In citing these two parallel treatments of death interspersed with comic relief, Mrs. McCullers acknowledges that the writer’s use of such a technique is often regarded as peculiar or even tasteless: "Farce and tragedy have always been used as foils for each other. But it is rare, except in the works of the Russians and the Southerners, that they are superimposed one upon the other so that their effects are experienced simultaneously. It is this emotional composite that has brought about the accusations of ‘cruelty.’"5

Such criticism of this particular use of humor is not only unfortunate, but a trifle unrealistic. A comic treatment of death is not necessarily irreverent and may in fact be humane, for death itself need not be all gloom and morbidity, although our culture has conditioned us to think and respond in these terms. Perhaps a more realistic attitude is the conviction that death has its light and frivolous moments, an attitude readily apparent in the fiction of other contemporary Southern women.

Katherine Anne Porter’s treatment of death in "The Jilting of Granny Weatherall" and more recently Eudora Welty’s treatment in The Optimist’s Daughter are not only humane and compassionate but amusing as well.

Not surprisingly the attitude expressed by Mrs. McCullers in her essay is consistent with the tragicomic vision which surfaces in her novels. She

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presents us with two of the most effective examples of this comic aspect of death in Clock without Hands, a novel which in many ways adheres more closely to the prototype of the Southern novel than any of her other works. As the novel opens, J. T. Malone, the town druggist, learns that he is dying from leukemia. Seeking to enlist the sympathy and moral support of his friend Judge Fox Clane, a Southern aristocrat verging on senility, he solemnly informs him that he is dying of a rare blood disease to which the Judge replies in utter disbelief, "‘A blood disease! Why, that’s ridiculous—you have some of the best blood in this state. I well remember your father who had his wholesale pharmacy on the corner of Twelfth and Mulberry in Macon. And your mother I remember, too—she was a Wheelwright. You have the best blood in this state in your veins, J. T., and never forget that.’"6 Oddly enough, the Judge’s outrageous diatribe on Malone’s superior bloodlines, rather than dismaying the dying man, fills him with pride and offers him the briefest respite.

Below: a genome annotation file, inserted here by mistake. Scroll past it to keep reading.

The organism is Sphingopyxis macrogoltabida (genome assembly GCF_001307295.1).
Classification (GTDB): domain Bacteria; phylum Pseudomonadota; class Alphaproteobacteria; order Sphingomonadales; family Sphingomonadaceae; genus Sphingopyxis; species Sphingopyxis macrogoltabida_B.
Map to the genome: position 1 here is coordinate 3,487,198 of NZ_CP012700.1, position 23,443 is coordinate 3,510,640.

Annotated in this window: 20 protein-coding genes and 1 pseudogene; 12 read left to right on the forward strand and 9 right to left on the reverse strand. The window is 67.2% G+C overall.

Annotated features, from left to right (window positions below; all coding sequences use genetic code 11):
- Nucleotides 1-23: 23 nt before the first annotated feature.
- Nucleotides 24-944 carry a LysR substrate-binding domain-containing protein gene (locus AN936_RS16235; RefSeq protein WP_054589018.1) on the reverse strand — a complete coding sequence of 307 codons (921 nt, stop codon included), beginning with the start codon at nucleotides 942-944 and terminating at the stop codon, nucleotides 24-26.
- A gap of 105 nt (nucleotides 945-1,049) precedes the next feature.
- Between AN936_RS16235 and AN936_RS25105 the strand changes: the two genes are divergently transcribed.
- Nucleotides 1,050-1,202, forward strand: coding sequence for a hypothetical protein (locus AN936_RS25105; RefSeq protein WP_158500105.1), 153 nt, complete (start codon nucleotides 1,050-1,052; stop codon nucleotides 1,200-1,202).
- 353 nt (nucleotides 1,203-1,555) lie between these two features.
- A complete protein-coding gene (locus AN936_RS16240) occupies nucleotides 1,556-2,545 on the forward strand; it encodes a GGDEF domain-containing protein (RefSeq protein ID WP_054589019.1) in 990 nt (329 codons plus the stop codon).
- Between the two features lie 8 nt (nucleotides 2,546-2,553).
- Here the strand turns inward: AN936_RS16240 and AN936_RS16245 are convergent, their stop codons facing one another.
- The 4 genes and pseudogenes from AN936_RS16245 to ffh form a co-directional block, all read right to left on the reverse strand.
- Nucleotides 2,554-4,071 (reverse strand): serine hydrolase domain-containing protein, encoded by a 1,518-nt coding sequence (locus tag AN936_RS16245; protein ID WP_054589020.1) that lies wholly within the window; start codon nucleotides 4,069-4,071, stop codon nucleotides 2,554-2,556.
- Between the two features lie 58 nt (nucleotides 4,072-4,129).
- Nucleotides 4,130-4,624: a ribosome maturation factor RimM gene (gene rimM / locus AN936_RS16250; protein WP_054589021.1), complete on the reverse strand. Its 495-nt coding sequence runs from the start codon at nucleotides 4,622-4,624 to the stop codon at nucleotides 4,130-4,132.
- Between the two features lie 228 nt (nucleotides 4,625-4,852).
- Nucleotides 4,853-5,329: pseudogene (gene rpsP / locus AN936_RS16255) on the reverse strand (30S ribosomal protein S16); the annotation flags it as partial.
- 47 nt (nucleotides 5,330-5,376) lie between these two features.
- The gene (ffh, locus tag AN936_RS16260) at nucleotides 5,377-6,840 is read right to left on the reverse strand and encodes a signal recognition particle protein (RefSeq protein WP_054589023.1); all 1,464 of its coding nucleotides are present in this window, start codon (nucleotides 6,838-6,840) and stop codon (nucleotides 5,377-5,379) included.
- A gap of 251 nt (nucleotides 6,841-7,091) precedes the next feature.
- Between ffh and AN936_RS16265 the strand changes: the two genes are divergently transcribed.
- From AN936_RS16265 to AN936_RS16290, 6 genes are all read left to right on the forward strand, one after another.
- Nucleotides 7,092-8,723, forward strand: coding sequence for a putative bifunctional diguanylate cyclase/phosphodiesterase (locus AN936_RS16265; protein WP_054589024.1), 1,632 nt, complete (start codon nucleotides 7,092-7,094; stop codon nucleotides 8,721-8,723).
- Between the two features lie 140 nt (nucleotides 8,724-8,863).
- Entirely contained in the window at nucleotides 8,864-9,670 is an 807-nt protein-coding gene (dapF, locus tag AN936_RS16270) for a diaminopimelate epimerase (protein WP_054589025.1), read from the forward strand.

In this type of "juxtaposition of the immense with the trivial," particularly in the face of impending death, Mrs. McCullers reaches her forte. A similar situation occurs at the conclusion of the novel when Jester, the Judge’s grandson, warns Sherman Pew, the orphaned mulatto "amanuensis" of the Judge, that his life is endangered as a consequence of his brazen move into a white neighborhood. Confronted with death, Sherman, like Faulkner’s Bundren family, exhibits a greater concern for the material than the spiritual. Even at the cost of his life, he refuses to forsake his newly acquired possessions—his "bought-on-time baby grand piano, bought-on-time genuine antique sofa and two chairs," the "bedroom suit, with the pink sheets and boudoir pillows," and the "four brand new Hart, Schaffner & Marx suits."7

Although Clock without Hands in its treatment of death presents us with these two superb examples of the technique described by Mrs. McCullers in her essay, it is by no means the only novel in which the tragicomic vision of the author is manifested. There are countless examples of scenes and situations throughout her work in which violence is mitigated by humor. The Ballad of the Sad Café, despite its forlorn theme of unrequited love, is strongly infused with backwoods folk humor superimposed on violence. The murderous wrath of Miss Amelia against her prodigal husband, Marvin Macy, is undercut by humorous blunderings as she bungles several attempts to murder him, the most humiliating of which occurs when she accidentally receives the poisoned plate of food intended for him. Humorous brutality sets the tone for much of the ensuing action. Miss Amelia’s reputation as an expert pugilist has made her a legendary figure in the backwoods and swamps, and the popular story goes that she